“This does nothing to infringe on the rights of law-abiding citizens. If it did, I wouldn’t be for it,” said Mr. Toomey, Pennsylvania Republican, during a joint appearance with Mr. Manchin on MSNBC’s “Morning Joe” on Thursday. It was one of the first steps the two men, who may have saved a larger deal on gun legislation, will take in pushing their legislation.
“I really feel pretty comfortable defending the proposition that it makes a lot of sense to keep guns out of the hands of dangerous people. I’m very confident I can defend that,” he said, also telling the American people to “read the bill.”
Mr. Manchin, a West Virginia Democrat, Second Amendment champion and favorite of the National Rifle Association, said the gun owners of his state and all across the U.S. ought to get on board with the legislation once they fully understand it.
“If people would just take time to read the bill and understand … basically it’s just meant to keep guns out of the hands of people who shouldn’t have them,” he said. “You have to go out and sell this … the people have to read the bill.”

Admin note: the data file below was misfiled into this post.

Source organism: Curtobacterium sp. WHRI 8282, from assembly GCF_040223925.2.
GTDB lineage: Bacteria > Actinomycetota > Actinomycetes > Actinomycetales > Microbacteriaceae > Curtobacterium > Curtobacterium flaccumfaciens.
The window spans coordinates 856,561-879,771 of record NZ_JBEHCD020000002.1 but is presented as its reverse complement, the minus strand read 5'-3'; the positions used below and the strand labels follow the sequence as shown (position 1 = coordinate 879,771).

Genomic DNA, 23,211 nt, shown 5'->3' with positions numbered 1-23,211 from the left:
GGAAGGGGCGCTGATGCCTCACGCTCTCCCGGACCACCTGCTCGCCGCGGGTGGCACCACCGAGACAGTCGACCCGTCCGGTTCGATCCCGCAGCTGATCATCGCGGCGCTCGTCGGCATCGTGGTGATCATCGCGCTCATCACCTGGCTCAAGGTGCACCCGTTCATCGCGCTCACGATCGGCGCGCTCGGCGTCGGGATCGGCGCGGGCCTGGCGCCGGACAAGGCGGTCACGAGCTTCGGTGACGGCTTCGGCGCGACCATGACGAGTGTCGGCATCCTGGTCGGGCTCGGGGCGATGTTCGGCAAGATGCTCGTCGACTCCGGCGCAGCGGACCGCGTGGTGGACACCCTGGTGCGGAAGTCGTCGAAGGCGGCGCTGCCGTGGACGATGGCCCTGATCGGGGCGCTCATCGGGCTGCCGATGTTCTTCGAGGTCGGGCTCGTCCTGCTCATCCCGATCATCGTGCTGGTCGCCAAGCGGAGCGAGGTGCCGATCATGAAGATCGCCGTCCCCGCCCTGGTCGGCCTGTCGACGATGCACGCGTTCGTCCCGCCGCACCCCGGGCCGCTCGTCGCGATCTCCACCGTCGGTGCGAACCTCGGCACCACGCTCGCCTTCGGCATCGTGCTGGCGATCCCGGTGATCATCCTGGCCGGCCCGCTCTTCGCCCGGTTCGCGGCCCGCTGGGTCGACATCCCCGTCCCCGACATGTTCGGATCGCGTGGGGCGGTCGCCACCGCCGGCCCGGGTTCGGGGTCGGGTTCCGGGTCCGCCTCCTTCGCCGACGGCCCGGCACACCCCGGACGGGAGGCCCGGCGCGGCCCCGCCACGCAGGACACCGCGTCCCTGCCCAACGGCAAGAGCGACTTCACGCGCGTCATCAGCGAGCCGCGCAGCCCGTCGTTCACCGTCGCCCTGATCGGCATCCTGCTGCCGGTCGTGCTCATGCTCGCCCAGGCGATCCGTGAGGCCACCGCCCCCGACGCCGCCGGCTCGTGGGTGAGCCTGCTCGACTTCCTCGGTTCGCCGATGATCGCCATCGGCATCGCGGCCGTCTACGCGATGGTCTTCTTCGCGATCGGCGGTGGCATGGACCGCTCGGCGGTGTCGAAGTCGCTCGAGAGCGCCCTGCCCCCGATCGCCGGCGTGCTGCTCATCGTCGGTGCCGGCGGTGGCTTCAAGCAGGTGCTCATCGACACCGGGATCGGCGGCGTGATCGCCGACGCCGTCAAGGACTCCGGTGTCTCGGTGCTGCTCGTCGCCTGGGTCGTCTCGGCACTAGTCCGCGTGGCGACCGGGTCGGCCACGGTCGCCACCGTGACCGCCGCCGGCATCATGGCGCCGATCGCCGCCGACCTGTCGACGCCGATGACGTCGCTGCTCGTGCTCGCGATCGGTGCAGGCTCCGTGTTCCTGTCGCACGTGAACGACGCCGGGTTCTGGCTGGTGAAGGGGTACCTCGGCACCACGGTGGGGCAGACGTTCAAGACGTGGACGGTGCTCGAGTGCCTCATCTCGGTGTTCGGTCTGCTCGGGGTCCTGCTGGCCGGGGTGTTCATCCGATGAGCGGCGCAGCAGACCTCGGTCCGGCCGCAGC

The proposal eliminates the so-called “gun show loophole” and takes other steps to strengthen the background check system. It addresses what had been a key sticking point by allowing family members to pass on guns as gifts.
“It’s a felony if someone keeps records. That’s how strongly we feel that that can’t be done, shouldn’t be done,” Mr. Manchin said.
The Senate is expected to begin taking up a larger gun control package on Thursday. Senators are expected to offer amendments to ban military-style semiautomatic weapons and high-capacity magazines, though neither one of those appears to have the 60 votes needed to pass.
“I think they’ll all fail,” Mr. Toomey said, referring to any amendments that in his words infringe on Second Amendment rights.
The Manchin-Toomey background checks deal appears to have the necessary 60 votes to clear the Senate.